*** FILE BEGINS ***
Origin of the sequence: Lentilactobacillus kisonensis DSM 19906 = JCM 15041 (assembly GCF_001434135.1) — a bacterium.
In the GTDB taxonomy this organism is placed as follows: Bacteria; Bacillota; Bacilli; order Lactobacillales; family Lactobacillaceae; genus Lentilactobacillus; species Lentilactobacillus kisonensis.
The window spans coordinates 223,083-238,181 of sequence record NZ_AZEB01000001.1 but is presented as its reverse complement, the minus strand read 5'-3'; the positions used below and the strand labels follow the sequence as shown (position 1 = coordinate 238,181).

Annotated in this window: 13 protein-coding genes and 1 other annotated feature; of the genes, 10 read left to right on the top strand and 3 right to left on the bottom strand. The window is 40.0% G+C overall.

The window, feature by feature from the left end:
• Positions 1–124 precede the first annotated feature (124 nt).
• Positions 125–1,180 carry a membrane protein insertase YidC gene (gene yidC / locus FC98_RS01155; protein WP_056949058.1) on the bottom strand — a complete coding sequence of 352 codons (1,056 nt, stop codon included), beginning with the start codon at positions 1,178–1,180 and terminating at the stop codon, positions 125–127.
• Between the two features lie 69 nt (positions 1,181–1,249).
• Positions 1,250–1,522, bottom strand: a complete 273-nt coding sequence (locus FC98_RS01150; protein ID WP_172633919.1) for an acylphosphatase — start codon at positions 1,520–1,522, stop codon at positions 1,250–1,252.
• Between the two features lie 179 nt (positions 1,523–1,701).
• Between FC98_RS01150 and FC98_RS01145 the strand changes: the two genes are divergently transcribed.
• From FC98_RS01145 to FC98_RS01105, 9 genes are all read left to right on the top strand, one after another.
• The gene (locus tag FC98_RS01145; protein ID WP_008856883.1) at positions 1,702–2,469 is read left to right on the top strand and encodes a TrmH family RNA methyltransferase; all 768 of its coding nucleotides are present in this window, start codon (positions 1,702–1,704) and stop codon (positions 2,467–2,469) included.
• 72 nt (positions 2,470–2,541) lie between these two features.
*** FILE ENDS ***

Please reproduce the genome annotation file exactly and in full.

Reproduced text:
Origin of the sequence: Lentilactobacillus kisonensis DSM 19906 = JCM 15041 (assembly GCF_001434135.1) — a bacterium.
In the GTDB taxonomy this organism is placed as follows: Bacteria; Bacillota; Bacilli; order Lactobacillales; family Lactobacillaceae; genus Lentilactobacillus; species Lentilactobacillus kisonensis.
The window spans coordinates 223,083-238,181 of sequence record NZ_AZEB01000001.1 but is presented as its reverse complement, the minus strand read 5'-3'; the positions used below and the strand labels follow the sequence as shown (position 1 = coordinate 238,181).

Annotated in this window: 13 protein-coding genes and 1 other annotated feature; of the genes, 10 read left to right on the top strand and 3 right to left on the bottom strand. The window is 40.0% G+C overall.

The window, feature by feature from the left end:
• Positions 1–124 precede the first annotated feature (124 nt).
• Positions 125–1,180 carry a membrane protein insertase YidC gene (gene yidC / locus FC98_RS01155; protein WP_056949058.1) on the bottom strand — a complete coding sequence of 352 codons (1,056 nt, stop codon included), beginning with the start codon at positions 1,178–1,180 and terminating at the stop codon, positions 125–127.
• Between the two features lie 69 nt (positions 1,181–1,249).
• Positions 1,250–1,522, bottom strand: a complete 273-nt coding sequence (locus FC98_RS01150; protein ID WP_172633919.1) for an acylphosphatase — start codon at positions 1,520–1,522, stop codon at positions 1,250–1,252.
• Between the two features lie 179 nt (positions 1,523–1,701).
• Between FC98_RS01150 and FC98_RS01145 the strand changes: the two genes are divergently transcribed.
• From FC98_RS01145 to FC98_RS01105, 9 genes are all read left to right on the top strand, one after another.
• The gene (locus tag FC98_RS01145; protein ID WP_008856883.1) at positions 1,702–2,469 is read left to right on the top strand and encodes a TrmH family RNA methyltransferase; all 768 of its coding nucleotides are present in this window, start codon (positions 1,702–1,704) and stop codon (positions 2,467–2,469) included.
• 72 nt (positions 2,470–2,541) lie between these two features.